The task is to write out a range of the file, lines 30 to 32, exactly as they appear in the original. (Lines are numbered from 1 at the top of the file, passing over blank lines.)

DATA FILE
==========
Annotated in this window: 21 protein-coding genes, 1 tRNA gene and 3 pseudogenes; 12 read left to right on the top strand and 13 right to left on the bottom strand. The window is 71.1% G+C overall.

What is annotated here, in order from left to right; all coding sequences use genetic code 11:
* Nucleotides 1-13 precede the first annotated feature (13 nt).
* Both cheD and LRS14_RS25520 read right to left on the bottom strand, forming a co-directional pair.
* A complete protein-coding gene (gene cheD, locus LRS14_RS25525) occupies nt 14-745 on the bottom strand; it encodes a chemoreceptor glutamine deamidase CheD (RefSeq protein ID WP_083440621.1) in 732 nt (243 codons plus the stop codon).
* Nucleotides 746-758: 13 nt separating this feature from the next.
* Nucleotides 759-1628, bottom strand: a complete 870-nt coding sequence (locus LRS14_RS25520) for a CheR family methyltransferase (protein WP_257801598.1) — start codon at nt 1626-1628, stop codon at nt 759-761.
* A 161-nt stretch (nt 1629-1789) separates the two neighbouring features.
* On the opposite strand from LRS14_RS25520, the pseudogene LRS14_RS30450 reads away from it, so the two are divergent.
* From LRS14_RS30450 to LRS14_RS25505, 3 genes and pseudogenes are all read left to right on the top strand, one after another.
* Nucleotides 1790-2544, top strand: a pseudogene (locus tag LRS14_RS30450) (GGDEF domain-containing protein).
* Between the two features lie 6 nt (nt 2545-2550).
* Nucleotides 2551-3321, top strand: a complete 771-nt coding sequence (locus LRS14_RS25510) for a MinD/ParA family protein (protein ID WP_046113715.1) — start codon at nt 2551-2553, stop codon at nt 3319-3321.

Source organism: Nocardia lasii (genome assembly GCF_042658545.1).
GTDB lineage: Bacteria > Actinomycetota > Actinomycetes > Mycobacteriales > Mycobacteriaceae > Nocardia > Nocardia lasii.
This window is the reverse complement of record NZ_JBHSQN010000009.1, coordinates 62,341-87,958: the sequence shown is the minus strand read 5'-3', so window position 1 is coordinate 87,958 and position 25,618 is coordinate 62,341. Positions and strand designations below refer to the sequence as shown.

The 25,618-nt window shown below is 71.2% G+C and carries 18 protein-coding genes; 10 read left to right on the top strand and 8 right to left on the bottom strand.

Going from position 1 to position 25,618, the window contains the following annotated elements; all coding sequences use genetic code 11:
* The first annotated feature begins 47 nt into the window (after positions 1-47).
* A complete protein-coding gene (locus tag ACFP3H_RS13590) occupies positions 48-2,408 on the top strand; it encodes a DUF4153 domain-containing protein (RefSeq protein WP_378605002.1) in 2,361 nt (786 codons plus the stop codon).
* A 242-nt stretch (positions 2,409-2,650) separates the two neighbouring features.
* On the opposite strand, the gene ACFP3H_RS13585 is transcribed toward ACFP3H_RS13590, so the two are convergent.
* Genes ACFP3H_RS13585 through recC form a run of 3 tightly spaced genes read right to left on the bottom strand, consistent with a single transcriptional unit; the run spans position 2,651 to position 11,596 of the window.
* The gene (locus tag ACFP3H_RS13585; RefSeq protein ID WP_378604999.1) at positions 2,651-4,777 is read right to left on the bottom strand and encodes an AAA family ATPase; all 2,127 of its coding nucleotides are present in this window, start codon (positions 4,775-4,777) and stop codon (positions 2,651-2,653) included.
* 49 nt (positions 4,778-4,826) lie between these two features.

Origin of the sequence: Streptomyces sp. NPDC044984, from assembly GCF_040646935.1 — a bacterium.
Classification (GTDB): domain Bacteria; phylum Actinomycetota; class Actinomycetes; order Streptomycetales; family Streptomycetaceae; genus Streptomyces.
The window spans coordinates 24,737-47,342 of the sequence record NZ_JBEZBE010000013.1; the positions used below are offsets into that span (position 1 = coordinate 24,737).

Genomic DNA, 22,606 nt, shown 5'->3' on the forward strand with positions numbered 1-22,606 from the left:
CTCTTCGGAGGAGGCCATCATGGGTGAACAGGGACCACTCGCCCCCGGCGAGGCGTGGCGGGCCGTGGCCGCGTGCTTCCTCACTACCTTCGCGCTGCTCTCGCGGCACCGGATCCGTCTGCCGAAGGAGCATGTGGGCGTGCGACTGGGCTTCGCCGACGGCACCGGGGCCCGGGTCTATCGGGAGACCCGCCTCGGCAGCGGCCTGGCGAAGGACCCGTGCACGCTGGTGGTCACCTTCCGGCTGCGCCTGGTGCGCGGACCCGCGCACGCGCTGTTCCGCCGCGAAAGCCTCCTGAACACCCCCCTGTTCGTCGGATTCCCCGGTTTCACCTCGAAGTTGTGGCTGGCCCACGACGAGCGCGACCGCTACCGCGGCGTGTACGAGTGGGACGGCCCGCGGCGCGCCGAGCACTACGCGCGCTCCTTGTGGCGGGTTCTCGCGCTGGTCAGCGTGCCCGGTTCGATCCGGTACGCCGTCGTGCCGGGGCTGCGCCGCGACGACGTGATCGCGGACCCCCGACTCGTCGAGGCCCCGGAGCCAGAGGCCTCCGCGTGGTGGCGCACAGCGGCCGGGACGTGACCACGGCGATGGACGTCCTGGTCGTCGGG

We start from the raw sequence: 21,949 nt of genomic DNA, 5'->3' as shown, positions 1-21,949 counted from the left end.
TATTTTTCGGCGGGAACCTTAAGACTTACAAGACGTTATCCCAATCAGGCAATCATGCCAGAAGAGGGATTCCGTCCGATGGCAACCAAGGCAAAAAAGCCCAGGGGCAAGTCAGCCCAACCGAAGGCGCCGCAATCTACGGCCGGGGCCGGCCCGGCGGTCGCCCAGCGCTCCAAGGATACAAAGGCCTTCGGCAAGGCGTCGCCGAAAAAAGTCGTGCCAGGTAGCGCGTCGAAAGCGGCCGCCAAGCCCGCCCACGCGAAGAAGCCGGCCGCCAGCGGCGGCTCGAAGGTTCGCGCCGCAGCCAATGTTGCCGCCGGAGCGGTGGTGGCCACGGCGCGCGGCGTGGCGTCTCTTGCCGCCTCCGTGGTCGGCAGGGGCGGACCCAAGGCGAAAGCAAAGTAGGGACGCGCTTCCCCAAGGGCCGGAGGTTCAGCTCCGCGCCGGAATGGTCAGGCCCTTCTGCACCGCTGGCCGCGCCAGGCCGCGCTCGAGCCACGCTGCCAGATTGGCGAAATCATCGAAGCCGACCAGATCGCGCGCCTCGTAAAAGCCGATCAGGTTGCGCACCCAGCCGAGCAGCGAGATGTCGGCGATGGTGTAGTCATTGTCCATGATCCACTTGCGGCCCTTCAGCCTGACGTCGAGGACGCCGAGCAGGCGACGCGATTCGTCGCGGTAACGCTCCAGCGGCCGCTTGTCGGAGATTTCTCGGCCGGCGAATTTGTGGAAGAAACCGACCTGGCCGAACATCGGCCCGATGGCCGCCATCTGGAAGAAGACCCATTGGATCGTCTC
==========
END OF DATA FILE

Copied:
CTCTTCGGAGGAGGCCATCATGGGTGAACAGGGACCACTCGCCCCCGGCGAGGCGTGGCGGGCCGTGGCCGCGTGCTTCCTCACTACCTTCGCGCTGCTCTCGCGGCACCGGATCCGTCTGCCGAAGGAGCATGTGGGCGTGCGACTGGGCTTCGCCGACGGCACCGGGGCCCGGGTCTATCGGGAGACCCGCCTCGGCAGCGGCCTGGCGAAGGACCCGTGCACGCTGGTGGTCACCTTCCGGCTGCGCCTGGTGCGCGGACCCGCGCACGCGCTGTTCCGCCGCGAAAGCCTCCTGAACACCCCCCTGTTCGTCGGATTCCCCGGTTTCACCTCGAAGTTGTGGCTGGCCCACGACGAGCGCGACCGCTACCGCGGCGTGTACGAGTGGGACGGCCCGCGGCGCGCCGAGCACTACGCGCGCTCCTTGTGGCGGGTTCTCGCGCTGGTCAGCGTGCCCGGTTCGATCCGGTACGCCGTCGTGCCGGGGCTGCGCCGCGACGACGTGATCGCGGACCCCCGACTCGTCGAGGCCCCGGAGCCAGAGGCCTCCGCGTGGTGGCGCACAGCGGCCGGGACGTGACCACGGCGATGGACGTCCTGGTCGTCGGG

We start from the raw sequence: 21,949 nt of genomic DNA, 5'->3' as shown, positions 1-21,949 counted from the left end.
TATTTTTCGGCGGGAACCTTAAGACTTACAAGACGTTATCCCAATCAGGCAATCATGCCAGAAGAGGGATTCCGTCCGATGGCAACCAAGGCAAAAAAGCCCAGGGGCAAGTCAGCCCAACCGAAGGCGCCGCAATCTACGGCCGGGGCCGGCCCGGCGGTCGCCCAGCGCTCCAAGGATACAAAGGCCTTCGGCAAGGCGTCGCCGAAAAAAGTCGTGCCAGGTAGCGCGTCGAAAGCGGCCGCCAAGCCCGCCCACGCGAAGAAGCCGGCCGCCAGCGGCGGCTCGAAGGTTCGCGCCGCAGCCAATGTTGCCGCCGGAGCGGTGGTGGCCACGGCGCGCGGCGTGGCGTCTCTTGCCGCCTCCGTGGTCGGCAGGGGCGGACCCAAGGCGAAAGCAAAGTAGGGACGCGCTTCCCCAAGGGCCGGAGGTTCAGCTCCGCGCCGGAATGGTCAGGCCCTTCTGCACCGCTGGCCGCGCCAGGCCGCGCTCGAGCCACGCTGCCAGATTGGCGAAATCATCGAAGCCGACCAGATCGCGCGCCTCGTAAAAGCCGATCAGGTTGCGCACCCAGCCGAGCAGCGAGATGTCGGCGATGGTGTAGTCATTGTCCATGATCCACTTGCGGCCCTTCAGCCTGACGTCGAGGACGCCGAGCAGGCGACGCGATTCGTCGCGGTAACGCTCCAGCGGCCGCTTGTCGGAGATTTCTCGGCCGGCGAATTTGTGGAAGAAACCGACCTGGCCGAACATCGGCCCGATGGCCGCCATCTGGAAGAAGACCCATTGGATCGTCTC